And if local governments can establish enterprise zones, as you've done here in Illinois, to create economic growth, then we can elect people to Congress who will free our enterprise zones bill—the national bill—and we can pass that bill and provide hope for millions in the most distressed areas of America. This we must do. But it has been buried for more than 2 years in a committee in the House under the direction of Tip O'Neill.
Audience. Boo-o-o!

The President. We need these candidates here, all of them, back there in the Congress.

We're leading a revolution in technology, pushing back the frontiers of space. And if we give our workers the tools they need-and I have believed this always—you give American workers the proper tools, and they will outproduce, outcompete, and outsell anyone, anywhere in the world, anytime.
Audience, Reagan! Reagan! Reagan!

The President. All right. Our drive to restore excellence in education has reversed a 20-year decline in the scholastic aptitude test scores. And we're going to keep raising those scores and restore American academic excellence second to none.

Our crackdown on crime produced the sharpest drop ever in the crime index, and we're going to keep cracking down until your families and friends can walk your streets without being afraid.

We've reversed the decline in our military defenses and restored respect for America. And we're going to keep this nation strong to protect freedom and peace for us, for our children, and our children's children.

And if we make sure that America remains strong and prepared for peace, then we can begin to reduce nuclear weapons and, one day, vanish them entirely from the face of the Earth.

I know my opponent talks of a nuclear freeze. Well, I'll talk of a nuclear freeze for just a split second. When we can have negotiations that reduce our weapons and the Soviet Union's weapons down to an equal, verifiable limit, yes, then we'll have a nuclear freeze, and not until.

And as we strengthen our economy, strengthen our security, and strengthen the values that bind us, America will become a nation even greater in its standard of living, in art and learning; and greater in the love and worship of the God who made us and who has blessed this people as no other people on Earth have ever been blessed before.

And now, a couple of weeks ago on the debate, I ran out of time, and I'm going to say now what I was going to say then. And it is addressed to the young people who are here today.

You young people are what this election is all about—you and your future. And, you know, I've seen you all over this country-on campuses, in schools, out here in rallies such as this one—as you're here today—and your generation really sparkles. Your idealism, your love of country are unsurpassed.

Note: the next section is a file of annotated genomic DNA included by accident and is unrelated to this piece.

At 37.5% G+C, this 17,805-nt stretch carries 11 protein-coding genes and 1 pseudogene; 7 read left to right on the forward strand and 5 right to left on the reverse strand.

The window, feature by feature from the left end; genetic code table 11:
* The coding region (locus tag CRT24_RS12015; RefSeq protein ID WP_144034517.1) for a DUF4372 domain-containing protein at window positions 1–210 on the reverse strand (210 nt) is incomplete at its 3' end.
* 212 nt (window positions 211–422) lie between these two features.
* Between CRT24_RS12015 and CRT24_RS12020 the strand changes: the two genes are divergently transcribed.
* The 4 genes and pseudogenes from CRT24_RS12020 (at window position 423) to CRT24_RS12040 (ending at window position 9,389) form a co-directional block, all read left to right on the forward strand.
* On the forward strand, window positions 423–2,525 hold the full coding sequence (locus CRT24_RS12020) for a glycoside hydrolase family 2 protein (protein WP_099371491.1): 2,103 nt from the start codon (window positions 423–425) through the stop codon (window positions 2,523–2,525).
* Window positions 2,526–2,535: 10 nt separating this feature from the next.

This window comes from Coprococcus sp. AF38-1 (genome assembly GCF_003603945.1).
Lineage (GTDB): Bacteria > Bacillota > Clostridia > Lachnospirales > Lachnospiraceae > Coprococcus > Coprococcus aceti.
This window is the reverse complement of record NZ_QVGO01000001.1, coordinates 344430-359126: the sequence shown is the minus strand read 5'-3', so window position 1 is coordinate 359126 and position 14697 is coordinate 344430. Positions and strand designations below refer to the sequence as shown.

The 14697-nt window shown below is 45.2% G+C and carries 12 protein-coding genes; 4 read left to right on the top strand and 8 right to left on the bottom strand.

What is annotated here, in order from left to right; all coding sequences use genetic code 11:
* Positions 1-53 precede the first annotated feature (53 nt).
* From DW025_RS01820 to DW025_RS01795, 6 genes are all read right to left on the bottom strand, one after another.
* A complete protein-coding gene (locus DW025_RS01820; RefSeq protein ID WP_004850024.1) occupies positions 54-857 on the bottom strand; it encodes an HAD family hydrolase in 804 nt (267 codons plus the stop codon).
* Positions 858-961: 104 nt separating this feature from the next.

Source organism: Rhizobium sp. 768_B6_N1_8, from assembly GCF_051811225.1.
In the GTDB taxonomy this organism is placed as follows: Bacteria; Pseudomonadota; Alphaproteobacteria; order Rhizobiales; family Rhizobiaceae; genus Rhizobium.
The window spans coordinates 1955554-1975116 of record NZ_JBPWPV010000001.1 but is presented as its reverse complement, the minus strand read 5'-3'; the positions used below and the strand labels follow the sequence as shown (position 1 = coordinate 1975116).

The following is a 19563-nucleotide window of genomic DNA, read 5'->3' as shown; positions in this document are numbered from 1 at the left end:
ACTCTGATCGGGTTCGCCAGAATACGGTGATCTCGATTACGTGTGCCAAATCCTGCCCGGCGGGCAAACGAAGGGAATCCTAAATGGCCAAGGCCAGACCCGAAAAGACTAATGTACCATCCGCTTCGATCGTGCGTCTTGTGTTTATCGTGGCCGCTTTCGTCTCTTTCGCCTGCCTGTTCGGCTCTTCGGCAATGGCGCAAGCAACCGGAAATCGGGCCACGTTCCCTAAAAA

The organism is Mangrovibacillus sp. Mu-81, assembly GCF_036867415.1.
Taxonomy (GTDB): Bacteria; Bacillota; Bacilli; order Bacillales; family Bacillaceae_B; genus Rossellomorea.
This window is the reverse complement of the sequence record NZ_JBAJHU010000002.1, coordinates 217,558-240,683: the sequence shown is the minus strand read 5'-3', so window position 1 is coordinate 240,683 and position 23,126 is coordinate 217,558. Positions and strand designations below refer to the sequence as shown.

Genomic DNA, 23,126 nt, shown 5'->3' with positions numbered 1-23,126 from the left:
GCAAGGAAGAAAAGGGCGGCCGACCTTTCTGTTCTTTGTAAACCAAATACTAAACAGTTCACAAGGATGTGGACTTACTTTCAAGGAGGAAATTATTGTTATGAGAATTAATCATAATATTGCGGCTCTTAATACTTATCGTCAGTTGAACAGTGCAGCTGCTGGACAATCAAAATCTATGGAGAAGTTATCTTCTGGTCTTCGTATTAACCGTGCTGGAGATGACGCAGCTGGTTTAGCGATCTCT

And, you know, my generation, and then, oh, a few generations between mine and yours— [laughter] —we grew up in an America where we just took it for granted that you could dream and make your dreams come true. But there was no limit to how high you could fly—just based on your own talent and ability.

Well, my generation and those several others in between that I mentioned, we have a very sacred trust. And that is to see that when the time comes to turn over the reins to you, that we turn over to you an America that is every bit as full of opportunity, hope, confidence, and dreams as we had when we were your age. We're going to turn over to you an America that is free in a world at peace.

All of us together are part of a great revolution, and it's only just begun. America will never go back—never. We were born to be a special place between these two great oceans, with a unique mission—to carry freedom's torch. And, to a tired, disillusioned world we've always been a light of hope, where all things are possible.

Throughout my life I've seen America do the impossible. When I was.
Audience members. [Inaudible]

Audience. 4 more years! 4 more years! 4 more years!

The President, Oh, thank you. Say, how about that, I thought for a minute there was an echo or something here, but you've made it go away.

But as I said, throughout my life I've seen America do the impossible. When I was a young man there was a Great Depression worldwide. It toppled governments throughout the world; here, we survived it. We came back from Pearl Harbor to win the greatest military victory that has ever been won in world history. And in a single lifetime—my own—we went from the horse and buggy to sending astronauts to the Moon.

We Americans have fought harder, paid a higher price, done more to advance the freedom and dignity of man than any other people who ever lived on this Earth. Ours is the land of the free because it is the home of the brave. America's future will be great because our nation will be strong. And our nation will be strong because our people will be free. And we're free because we're united. We're united—one people, under God, with liberty and justice for all.

I'm deeply honored that you have allowed me to serve you for these past 4 years. But much remains to be done. We must continue to build upon that new beginning we started 4 years ago. So, I ask for your vote
Audience member. You got it!
The President. ask for your support. All right.

And there is one more thing, one more thing. Please, please be as scared of the polls as I am. Don't pay any attention to them, because it might tempt some of you to think your vote isn't needed. Well, let me tell you—all of you—go to the polls on Tuesday. Get your neighbors and your friends to go to the polls on Tuesday. Vote.

So, all right, America's best days are yet to come. And now, for a few unfriendly voices that I have heard—I just want to say something to send them up the wall. And that is—you ain't seen nothin' yet.

All right. Thank you all. God bless you all.

Note: The President spoke at 3:25 p.m. at the State Capitol Building.

Following his remarks, the President traveled to the Excelsior Hotel in Little Rock, AR, where he remained overnight.

Ronald Reagan, Remarks at a Reagan-Bush Rally in Springfield, Illinois Online by Gerhard Peters and John T. Woolley, The American Presidency Project

Filed Under





Simple Search of Our Archives